type: NodePort
  selector:
    app: postgres

8. Now we have our working postgres pod running in our k8s cluster.


[[email protected]]$ kubectl get po
NAME                       READY   STATUS    RESTARTS   AGE
postgres-98c7c5945-wwrvs   1/1     Running   0          4h58m

9. Now let’s try to access the psql binary to test if it’s working or not. The goal is to block access to the psql binary.

[[email protected]]$ kubectl exec -it postgres-98c7c5945-wwrvs -- bash
[email protected]:/# psql
psql: error: connection to server on socket "/var/run/postgresql/.s.PGSQL.5432" failed: FATAL:  role "root" does not exist
[email protected]:/#

10. As you can see in this above problem, psql binary is still accessible even after applying the policy.. That policy is not working as we expected. Let’s troubleshoot where it went wrong and fix the policy.

Troubleshooting Policies

  1. Even after using the correct format and parameters, the policy is not working and psql binary is still accessible. Why?
  2. Let’s check the binary location with commands we know such as “whereis” and “which”. So we can figure out whether we added the correct path or not.
  3. Here we checked psql binary location “whereis” command It shows that we added the correct path in our policy but still the policy is not working as we expected,

[email protected]:/# whereis psql
psql: /usr/bin/psql /usr/lib/postgresql/14/bin/psql /usr/share/man/man1/psql.1.gz

4. Let’s dive in deep and find if we have any other connections to the psql binary.    If there is, we can add that to our policy.


❯ kubectl get pods
NAME                       READY   STATUS    RESTARTS   AGE
postgres-c86f4884f-z76j8   1/1     Running   0          9h
❯ kubectl exec -it postgres-c86f4884f-z76j8  -- bash
[email protected]:/# ls -la /usr/bin/psql
lrwxrwxrwx 1 root root 37 Nov 11 16:17 /usr/bin/psql -> ../share/postgresql-common/pg_wrapper
[email protected]:/#

5. Now when we check the psql with “ls -la” command. That psql binary is linked with "../share/postgresql-common/pg_wrapper”

6. So now we can see that it’s linked with another binary. So that’s why it’s not blocking the psql binary. We can add that in our policy and test that again.

7. Here’s the updated the policy with that path included


apiVersion: security.kubearmor.com/v1
kind: KubeArmorPolicy
metadata:
  name: ksp-stigs-postgresql-console
  namespace: default # Change your namespace
spec:
  tags: ["STIGS", "PSQL"]
  message: "Alert! Access to psql database files has been denied"
  selector:
    matchLabels:
      pod: postgresql-1 # Change your match labels
  process:
    severity: 5
    matchPaths:
    - path: /usr/bin/psql
      ownerOnly: true
    - path: /bin/psql
      ownerOnly: true
    - path: /usr/share/postgresql-common/pg_wrapper
      ownerOnly: true
    action: Block

8. Let’s apply this policy and check whether it is blocking the psql binary or not.

9. Now our policy is created without any errors.

❯ kubectl apply -f  ksp-postgres-psql-block.yaml
kubearmorpolicy.security.kubearmor.com/ksp-stigs-postgresql-console created

10. Now our policy successfully blocked the psql binary completely.

kubectl exec -it postgres-c86f4884f-z76j8  -- bash
[email protected]:/# psql
bash: /usr/bin/psql: Permission denied
[email protected]:/#

11.  Now we have our working policy that can block the psql binary in postgres pod. So we can authorize the use of the postgres server.

KubeArmor Logs

  1. To check kubearmor generated logs. We have to type this command to see that.

2. kubectl -n kube-system get pods -A | grep kubearmor

3. This command will list the all kubearmor pods as shown below.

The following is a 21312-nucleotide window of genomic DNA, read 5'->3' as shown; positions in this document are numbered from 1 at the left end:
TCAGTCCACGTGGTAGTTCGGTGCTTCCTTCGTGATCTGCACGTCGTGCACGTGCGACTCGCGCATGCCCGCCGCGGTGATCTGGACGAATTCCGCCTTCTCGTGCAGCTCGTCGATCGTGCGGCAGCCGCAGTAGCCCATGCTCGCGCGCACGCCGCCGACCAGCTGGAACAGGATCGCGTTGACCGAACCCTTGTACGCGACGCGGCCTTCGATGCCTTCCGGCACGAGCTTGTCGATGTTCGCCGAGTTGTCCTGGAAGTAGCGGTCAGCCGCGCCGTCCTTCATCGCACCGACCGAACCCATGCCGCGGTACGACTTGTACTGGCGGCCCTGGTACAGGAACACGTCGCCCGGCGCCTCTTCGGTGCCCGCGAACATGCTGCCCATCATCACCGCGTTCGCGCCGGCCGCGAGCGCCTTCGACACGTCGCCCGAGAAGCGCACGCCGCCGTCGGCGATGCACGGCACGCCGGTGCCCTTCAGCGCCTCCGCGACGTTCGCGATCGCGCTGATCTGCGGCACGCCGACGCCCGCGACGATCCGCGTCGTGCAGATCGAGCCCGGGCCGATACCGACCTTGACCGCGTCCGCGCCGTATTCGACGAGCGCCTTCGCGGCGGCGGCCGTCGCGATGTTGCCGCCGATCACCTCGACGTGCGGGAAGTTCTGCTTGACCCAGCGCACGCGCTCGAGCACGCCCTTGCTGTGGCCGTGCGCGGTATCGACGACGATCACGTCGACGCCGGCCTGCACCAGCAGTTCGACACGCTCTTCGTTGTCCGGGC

> kubectl -n kube-system get pods -A | grep kubearmor
kube-system   kubearmor-cb49x                                       1/1     Running   0          7h45m
kube-system   kubearmor-gcklf                                       1/1     Running   0          7h45m
kube-system   kubearmor-host-policy-manager-5bcccfc4f5-n99jk        2/2     Running   0          7h41m
kube-system   kubearmor-policy-manager-986bd8dbc-k4n9v              2/2     Running   0          7h41m

4. You have to select first three pods that named like “kubearmor-1234” this similarly. This name will differ in your environment. You have to enter the command shown below.

5. kubectl -n kube-system exec -it <kube-armor-pod> -- tail /tmp/kubearmor.log

6. You will see the logs like this in the terminal as shown in the image below

8. We can format that as “pretty json” using a website like https://jsonformatter.org/.

9. Here is the generated command modified with JSON formatter.


{
    "timestamp": 1636462493,
    "updatedTime": "2021-11-09T12:54:53.202994Z",
    "hostName": "gke-cluster-1-default-pool-f03ca967-10jc",
    "namespaceName": "default",
    "podName": "postgresdb-test-6c65dd9d7b-r7kqj",
    "containerID": "69290ed611738308d17533d3b16381fe254cb7ed0eae8d6a2f41ae9e133c4555",
    "containerName": "postgresdb",
    "hostPid": 267404,
    "ppid": 97,
    "pid": 14908,
    "uid": 0,
    "type": "ContainerLog",
    "source": "/bin/bash /bin/psql",
    "operation": "Process",
    "resource": "/bin/psql",
    "data": "syscall=SYS_OPEN flags=/bin/psql",
    "result": "Passed"
  }

10. The above logs will confirm that our policy is working as expected.

Conclusion

The article covered some of the various scenarios a developer/user can face while writing KubeArmor policies and steps to troubleshoot the same. Our experience shows that the troubleshooting issues commonly fall under two categories:

  1. Incorrect format of policy and/or misspelled keywords.
  2. Missing out exact and/or dependent paths of binaries.

This article covered both the scenarios above in depth and highlighted the steps needed to troubleshoot them respectively. An effective policy written without errors and misconfigurations will allow KubeArmor to protect your workloads!

To know more, connect with us using the social links given below.

KubeArmor website: https://kubearmor.com/

KubeArmor GitHub: https://github.com/kubearmor/KubeArmor

KubeArmor Slack: https://kubearmor.herokuapp.com/